My heart aches for what is broken in American public education. My heart aches for what I left behind. But… that probably will be more posts, later.

All this “work stuff” actually helped me more than I can say. My comfort zone is being good at my job, living a life of love in the classroom, so it was stabilizing to be in the environment where we’re talking school.

The day ended with a beautiful and delicious churrasco of meats and cheeses and garlic bread and yep, you guessed it, an open bar staffed by the school bartender.

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As I reflected with Dave tonight, I could not help but think about how this might just be the place that heals my teacher soul. I was worried that if I did not make a drastic change, I would leave teaching altogether.

But in my heart of hearts, I feel there are students here at Graded that have been needing me as much as I have been needing them.

I cannot wait to meet them.

 

 

 

you, too, are welcome here: the anxieties of change

When I was in high school, I lacked the finesse required to to discern my own levels of stress. Instead, in alignment with what I was taught and that which I believed, I held tightly to the safety net of God:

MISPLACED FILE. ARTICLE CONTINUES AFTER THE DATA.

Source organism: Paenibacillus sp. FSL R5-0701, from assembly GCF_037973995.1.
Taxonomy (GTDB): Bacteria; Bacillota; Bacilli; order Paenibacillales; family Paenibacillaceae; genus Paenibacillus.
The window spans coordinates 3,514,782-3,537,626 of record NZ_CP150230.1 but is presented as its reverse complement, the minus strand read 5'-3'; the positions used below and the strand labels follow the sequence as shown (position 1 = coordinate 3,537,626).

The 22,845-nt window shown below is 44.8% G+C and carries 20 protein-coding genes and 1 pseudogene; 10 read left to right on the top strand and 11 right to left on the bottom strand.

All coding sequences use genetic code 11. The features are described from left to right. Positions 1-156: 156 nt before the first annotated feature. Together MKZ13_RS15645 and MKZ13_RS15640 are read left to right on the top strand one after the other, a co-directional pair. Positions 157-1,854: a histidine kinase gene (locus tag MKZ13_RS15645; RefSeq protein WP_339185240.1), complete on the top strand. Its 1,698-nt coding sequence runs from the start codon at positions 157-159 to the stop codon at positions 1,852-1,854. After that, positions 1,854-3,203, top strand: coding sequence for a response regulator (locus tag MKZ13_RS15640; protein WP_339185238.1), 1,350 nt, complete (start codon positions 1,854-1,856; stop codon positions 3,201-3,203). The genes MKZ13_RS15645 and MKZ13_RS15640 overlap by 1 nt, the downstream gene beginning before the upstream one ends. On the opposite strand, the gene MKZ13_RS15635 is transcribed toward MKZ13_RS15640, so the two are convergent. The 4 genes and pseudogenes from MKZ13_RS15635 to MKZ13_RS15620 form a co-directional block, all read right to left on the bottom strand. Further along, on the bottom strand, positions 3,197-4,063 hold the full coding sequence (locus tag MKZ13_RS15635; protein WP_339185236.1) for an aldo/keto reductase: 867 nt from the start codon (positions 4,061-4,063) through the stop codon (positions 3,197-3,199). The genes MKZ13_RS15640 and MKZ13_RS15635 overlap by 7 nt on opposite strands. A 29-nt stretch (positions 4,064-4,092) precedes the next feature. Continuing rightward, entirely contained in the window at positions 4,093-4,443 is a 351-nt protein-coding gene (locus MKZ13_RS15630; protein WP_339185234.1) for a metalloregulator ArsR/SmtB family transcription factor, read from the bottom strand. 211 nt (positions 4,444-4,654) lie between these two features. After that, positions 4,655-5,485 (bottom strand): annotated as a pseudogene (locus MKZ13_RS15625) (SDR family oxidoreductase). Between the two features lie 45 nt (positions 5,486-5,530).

Do not be anxious about anything, but in every situation, by prayer and petition, with thanksgiving, present your requests to God.

In my world: anxiety = atheism.

But as much as I ached in my deepest soul to believe this, my body said otherwise. I was plagued with random stomach pains that I could not identify. Sometimes they were so bad, I would lie down in classrooms just to find some iota of relief. Eventually after many doctors’ visits, it was diagnosed that my gallbladder needed to come out.